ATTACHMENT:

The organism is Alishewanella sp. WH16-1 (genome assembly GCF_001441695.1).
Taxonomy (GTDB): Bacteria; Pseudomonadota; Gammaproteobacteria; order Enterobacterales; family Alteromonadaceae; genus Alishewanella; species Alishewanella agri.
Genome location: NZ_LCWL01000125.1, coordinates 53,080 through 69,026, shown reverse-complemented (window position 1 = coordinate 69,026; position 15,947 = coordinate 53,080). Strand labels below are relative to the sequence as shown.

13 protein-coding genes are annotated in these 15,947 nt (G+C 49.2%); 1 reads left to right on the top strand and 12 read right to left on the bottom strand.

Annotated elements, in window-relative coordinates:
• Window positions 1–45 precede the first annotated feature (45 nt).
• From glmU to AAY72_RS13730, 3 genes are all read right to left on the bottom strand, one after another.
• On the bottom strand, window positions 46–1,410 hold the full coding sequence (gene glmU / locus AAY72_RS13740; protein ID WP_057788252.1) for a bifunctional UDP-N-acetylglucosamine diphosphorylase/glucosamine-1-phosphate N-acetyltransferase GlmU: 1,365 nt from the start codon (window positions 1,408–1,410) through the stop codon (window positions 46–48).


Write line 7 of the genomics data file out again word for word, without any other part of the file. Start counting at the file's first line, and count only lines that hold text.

• From glmU to AAY72_RS13730, 3 genes are all read right to left on the bottom strand, one after another.